Great Shakespeare Actors: Burbage to Branagh, by Stanley Wells

The first act in an entertaining study of gifted stage performers is the most powerful, says Lisa Hopkins

April 9, 2015

Stanley Wells’ account of those he considers great Shakespeare actors is tactfully dedicated “To all the great Shakespeare actors not included in this book”, so he will not be lynched when he next sets foot in the Dirty Duck. Simon Russell Beale, born in 1961, is the youngest, Kenneth Branagh the second youngest – so no Ben Whishaw, Tom Hiddleston, Maxine Peake or David Tennant, and the book covers only stage acting – and Wells makes it clear from the outset that he himself has seen virtually all the actors from Edith Evans onwards. Paradoxically, though, this makes the first part of the book stronger than the second, because the reminiscences that colour the later sections do sometimes verge on the anecdotal and the self-indulgent, especially when some of the actors start to be referred to by their first names and Branagh is described as “huggable”. Inevitably, too, we come increasingly to actors whom readers are themselves likely to have seen on film or television, even if not on stage: the detailed physical description of Ian Richardson, for instance, is redundant for anyone who recalls Tinker Tailor Soldier Spy, even if they never saw him act Shakespeare.

The first half of Great Shakespeare Actors, however, is entertaining and informative. It opens with a brief survey of great parts and a “Prelude” on Shakespeare himself as a possible great Shakespeare actor, followed by consideration of Richard Burbage, William Kempe and Robert Armin. Material here is inevitably scant, but Wells does make something of it, pointing out, for instance, that Burbage clearly could do sword fights but seems not to have been able to sing, while Armin did sing and brought about a change in the way Shakespeare wrote fool roles. Each entry is prefaced by a portrait and by a description of known Shakespearean roles taken by the subject, and the individual lives are interspersed with short sections on more general topics such as female actors, acting in America and the rise of actor-managers. (Wells is particularly entertaining on spectacular theatre.)

Thanks to a mechanical wig, even the hair of Garrick’s Hamlet moved, rising in the air at the appearance of the ghost

The first of Wells’ actors to post-date Shakespeare’s own day is Thomas Betterton, acting under guidance from William Davenant, who fancied himself Shakespeare’s illegitimate son, and happily recorded for us by Samuel Pepys, who noted in particular the extreme horror of his Hamlet at the sight of his father’s ghost. Next comes Charles Macklin, who favoured comic parts, possibly because of the fashion that required tragic actors to wear a plume of feathers and what can only be described as a skirt, but who did strike and kill a fellow actor for borrowing his wig. He is followed by David Garrick, and here at last we can begin to glimpse something of the quality and nature of the acting, as contemporary commentators note how his energy and movement contrasted with that of other actors of the time (indeed thanks to a mechanical wig, even the hair of his Hamlet moved, rising in the air at the appearance of the ghost). He also showed a joyous disregard for matching his own age to those of his characters, playing Lear when he was 25 and Hamlet when he was nearly 60.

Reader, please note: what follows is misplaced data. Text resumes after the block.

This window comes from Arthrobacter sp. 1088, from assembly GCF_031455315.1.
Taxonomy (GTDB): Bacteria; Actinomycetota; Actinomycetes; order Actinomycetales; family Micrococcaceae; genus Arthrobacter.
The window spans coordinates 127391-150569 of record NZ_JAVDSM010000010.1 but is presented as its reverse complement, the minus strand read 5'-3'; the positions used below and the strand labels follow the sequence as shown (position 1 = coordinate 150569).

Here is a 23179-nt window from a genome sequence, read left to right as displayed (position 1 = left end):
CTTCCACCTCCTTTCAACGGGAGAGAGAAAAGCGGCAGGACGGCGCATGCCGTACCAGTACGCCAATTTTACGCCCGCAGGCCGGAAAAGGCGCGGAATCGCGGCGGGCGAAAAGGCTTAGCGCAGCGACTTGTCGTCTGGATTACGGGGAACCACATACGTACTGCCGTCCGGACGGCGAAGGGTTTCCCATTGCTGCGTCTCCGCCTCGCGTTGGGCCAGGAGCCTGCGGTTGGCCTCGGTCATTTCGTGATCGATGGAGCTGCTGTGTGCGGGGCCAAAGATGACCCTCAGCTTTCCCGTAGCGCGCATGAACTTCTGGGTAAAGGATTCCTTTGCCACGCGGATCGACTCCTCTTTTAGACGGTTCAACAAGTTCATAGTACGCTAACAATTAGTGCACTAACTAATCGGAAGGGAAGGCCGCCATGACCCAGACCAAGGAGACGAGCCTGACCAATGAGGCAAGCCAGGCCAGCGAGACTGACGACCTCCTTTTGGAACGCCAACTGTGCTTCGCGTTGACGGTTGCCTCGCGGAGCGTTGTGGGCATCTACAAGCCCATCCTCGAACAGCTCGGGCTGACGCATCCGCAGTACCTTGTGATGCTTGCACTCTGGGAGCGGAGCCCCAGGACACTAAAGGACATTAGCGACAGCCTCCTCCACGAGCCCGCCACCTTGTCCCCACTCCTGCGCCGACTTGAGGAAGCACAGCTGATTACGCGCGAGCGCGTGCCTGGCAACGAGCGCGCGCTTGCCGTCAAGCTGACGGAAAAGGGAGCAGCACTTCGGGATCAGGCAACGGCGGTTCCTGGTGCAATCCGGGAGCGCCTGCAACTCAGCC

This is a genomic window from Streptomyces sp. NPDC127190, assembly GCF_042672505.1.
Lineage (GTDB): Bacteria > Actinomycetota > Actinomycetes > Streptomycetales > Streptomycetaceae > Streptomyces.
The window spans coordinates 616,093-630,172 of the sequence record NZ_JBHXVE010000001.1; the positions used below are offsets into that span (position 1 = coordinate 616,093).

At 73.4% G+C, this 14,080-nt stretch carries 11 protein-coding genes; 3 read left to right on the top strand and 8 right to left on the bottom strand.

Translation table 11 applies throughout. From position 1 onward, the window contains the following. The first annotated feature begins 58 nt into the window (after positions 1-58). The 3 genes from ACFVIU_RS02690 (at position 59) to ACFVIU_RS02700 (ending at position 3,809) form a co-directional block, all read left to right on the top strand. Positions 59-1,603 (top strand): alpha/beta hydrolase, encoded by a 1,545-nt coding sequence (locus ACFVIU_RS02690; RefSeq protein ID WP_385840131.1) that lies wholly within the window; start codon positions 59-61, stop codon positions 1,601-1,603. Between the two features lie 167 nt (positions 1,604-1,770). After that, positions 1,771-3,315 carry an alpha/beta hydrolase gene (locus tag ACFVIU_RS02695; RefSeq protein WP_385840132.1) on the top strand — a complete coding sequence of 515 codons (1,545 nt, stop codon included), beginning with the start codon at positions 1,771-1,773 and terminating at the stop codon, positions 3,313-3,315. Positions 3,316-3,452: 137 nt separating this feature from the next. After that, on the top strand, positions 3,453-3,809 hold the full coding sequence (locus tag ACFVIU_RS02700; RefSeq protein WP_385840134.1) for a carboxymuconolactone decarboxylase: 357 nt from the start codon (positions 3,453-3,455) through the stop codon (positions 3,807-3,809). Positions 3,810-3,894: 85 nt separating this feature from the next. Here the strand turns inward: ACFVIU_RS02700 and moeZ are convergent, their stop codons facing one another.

The first woman Wells considers is Sarah Siddons, one of a group of acting siblings of whom John Philip Kemble is also covered (as Hamlet, Siddons duelled with Kemble’s Laertes). In one of several indications of how even the smallest innovation in stage tradition could excite attention, we are told how Siddons scandalised a theatre manager when her sleepwalking Lady Macbeth put down her candle before washing her hands, thus revolutionising the business associated with her part. Her Volumnia also failed to keep pace with the orchestra when entering, moving instead in a way that Siddons took to mirror the character’s emotions, and she came close to what we would now call method acting when, playing Constance, she kept her dressing room door open throughout the play so she could stay in character. Other actors from the same period considered here include George Frederick Cooke, who allegedly began his Shakespearean career by being inadvertently fired from a cannon; Kemble, who being of a stature “almost too large for a private apartment” brought a simplified and schematised grandeur to the parts he played, but also innovated by having Banquo’s ghost visible only to Macbeth and by creating names for the outlaws in Two Gentlemen to give the actors more sense of their characters, not to mention his Coriolanus, which called for 240 people to march across the stage; and David Cameron’s ancestor Dorothy (Dora) Jordan, who was to comedy what Siddons was to tragedy.

The 19th century is represented by Edmund Kean, William Macready, Ira Aldridge, Helen Faucit, Charlotte Cushman, Edwin Booth, Henry Irving, Ellen Terry and Tommaso Salvini, the only one of Wells’ chosen performers who did not perform in English. Macready inched further towards the method, practising passionate speeches with his arms in a bandage to make sure that he could deliver them with restraint, and introduced further innovations in received business, particularly in his most famous role as Macbeth. Aldridge, “the African Roscius”, suffered shocking and distressing racism, but neatly turned the tables on traditional representational practices by acting Lear, Macbeth and Richard III in whiteface; he also managed to rewrite Titus Andronicus to make his Aaron the hero, and he stands here not only as the first black great Shakespeare actor but as the first American one, since Wells explains in some detail why he does not consider Edwin Forrest to have been great. The second great American is Cushman, a legendary Lady Macbeth and a distinguished Rosalind, as well as a Romeo to her sister’s Juliet. She is followed by Booth, the first Shakespeare actor whose voice we can still hear and whose celebrated Hamlet is exceptionally well documented in ways that might well lead modern readers to conclude that here indeed was what we, too, would consider a great actor.